1. Inhalt
  2. Navigation
  3. Weitere Inhalte
  4. Metanavigation
  5. Suche
  6. Choose from 30 Languages

Capital markets

US Fed chief Yellen to stay course on tapering despite faltering jobs growth

New Fed chairwoman Janet Yellen has said the US central bank will further reduce its monetary stimulus. In her first policy statement since taking office, she also lamented weak jobs growth.

The Federal Reserve would take further measured steps to reduce its monetary support for the economy, the central bank's new chairwoman announced Tuesday.

Pledging a great deal of continuity with her predecessor Ben Bernanke, Janet Yellen said that she supported his view that the economy was strengthening enough to withstand a pullback in stimulus.

Yellen, who succeeded Bernanke as US Fed chief two weeks ago, made her comments in released ahead of her testimony to the US House Financial Services Committee on Tuesday.

US Fed reduces economic stimulus

At meetings in January and December, former US Fed Chair Bernanke announced the central bank was trimming its purchases of US Treasuries and mortgage bonds by a total of $20 billion (14.6 billion euros) per month. The bank still buys up $65 billion a month in bonds as part of efforts to keep borrowing costs low and encourage investment and hiring.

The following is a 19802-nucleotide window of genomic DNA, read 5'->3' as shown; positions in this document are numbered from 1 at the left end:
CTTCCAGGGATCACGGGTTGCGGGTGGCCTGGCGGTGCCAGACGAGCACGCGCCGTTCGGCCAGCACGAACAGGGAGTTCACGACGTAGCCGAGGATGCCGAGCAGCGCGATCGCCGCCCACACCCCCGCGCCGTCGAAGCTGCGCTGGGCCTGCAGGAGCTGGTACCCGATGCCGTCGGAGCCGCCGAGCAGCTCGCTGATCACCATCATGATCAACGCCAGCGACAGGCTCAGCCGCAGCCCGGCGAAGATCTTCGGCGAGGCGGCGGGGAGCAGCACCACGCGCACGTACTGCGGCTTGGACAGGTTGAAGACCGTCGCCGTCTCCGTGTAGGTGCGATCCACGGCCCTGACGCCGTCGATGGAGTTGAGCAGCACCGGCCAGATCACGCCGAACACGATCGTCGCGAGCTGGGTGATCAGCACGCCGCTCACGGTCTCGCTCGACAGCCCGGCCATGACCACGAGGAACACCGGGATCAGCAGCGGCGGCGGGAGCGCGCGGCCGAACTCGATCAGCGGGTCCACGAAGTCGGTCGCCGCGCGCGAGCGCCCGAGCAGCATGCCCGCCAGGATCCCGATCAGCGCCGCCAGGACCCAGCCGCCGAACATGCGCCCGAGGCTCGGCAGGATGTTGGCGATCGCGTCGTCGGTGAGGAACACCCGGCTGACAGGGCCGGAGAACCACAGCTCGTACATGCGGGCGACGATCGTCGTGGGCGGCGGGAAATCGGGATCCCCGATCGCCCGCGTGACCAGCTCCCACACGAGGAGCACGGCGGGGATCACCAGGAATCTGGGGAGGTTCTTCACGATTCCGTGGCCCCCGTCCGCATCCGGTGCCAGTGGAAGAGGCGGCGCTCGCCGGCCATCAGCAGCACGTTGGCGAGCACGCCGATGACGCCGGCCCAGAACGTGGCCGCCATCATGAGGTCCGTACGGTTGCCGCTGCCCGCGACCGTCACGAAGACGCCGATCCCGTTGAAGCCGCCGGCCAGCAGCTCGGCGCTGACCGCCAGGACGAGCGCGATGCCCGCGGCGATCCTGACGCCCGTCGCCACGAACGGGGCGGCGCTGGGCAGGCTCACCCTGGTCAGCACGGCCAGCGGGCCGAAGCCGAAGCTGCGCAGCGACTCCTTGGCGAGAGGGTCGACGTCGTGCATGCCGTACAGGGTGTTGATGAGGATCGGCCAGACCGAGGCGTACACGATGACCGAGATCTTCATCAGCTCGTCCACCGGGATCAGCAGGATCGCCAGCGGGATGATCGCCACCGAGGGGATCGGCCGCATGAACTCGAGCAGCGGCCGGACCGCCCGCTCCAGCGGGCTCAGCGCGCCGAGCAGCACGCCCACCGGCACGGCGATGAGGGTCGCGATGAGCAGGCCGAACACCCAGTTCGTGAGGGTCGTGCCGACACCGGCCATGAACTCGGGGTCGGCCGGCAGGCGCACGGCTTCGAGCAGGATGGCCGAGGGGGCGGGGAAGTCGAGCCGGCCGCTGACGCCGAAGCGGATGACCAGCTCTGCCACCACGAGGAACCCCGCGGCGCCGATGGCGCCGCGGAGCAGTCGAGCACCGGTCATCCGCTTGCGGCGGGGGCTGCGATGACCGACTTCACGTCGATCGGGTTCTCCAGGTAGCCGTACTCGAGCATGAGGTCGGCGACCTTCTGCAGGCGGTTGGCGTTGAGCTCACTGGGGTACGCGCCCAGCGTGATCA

A mixed run of US economic data recently, including lower-than-expected jobs growth of 200,000 in January, has raised doubts about the recovery.

Yellen also said the US labor market recovery was far from complete despite a drop in unemployment to 6.6 percent from 7.9 percent a year ago. An unusually large fraction of jobless Americans had been out of work for more than 6 months, and a very high number of part-time workers would prefer to work full-time, she added.

In a reference to recent turmoil in emerging economies, Yellen said the Fed was watching volatility closely, and added: “Our sense is that at this stage these developments do not pose a substantial risk to the US economic outlook.”

In its report, the Fed also indicated that it would keep its key interest rate near zero for a prolonged period, likely to last well into next year.

uhe/mkg (Reuters, AFP, AP)

DW recommends

Audios and videos on the topic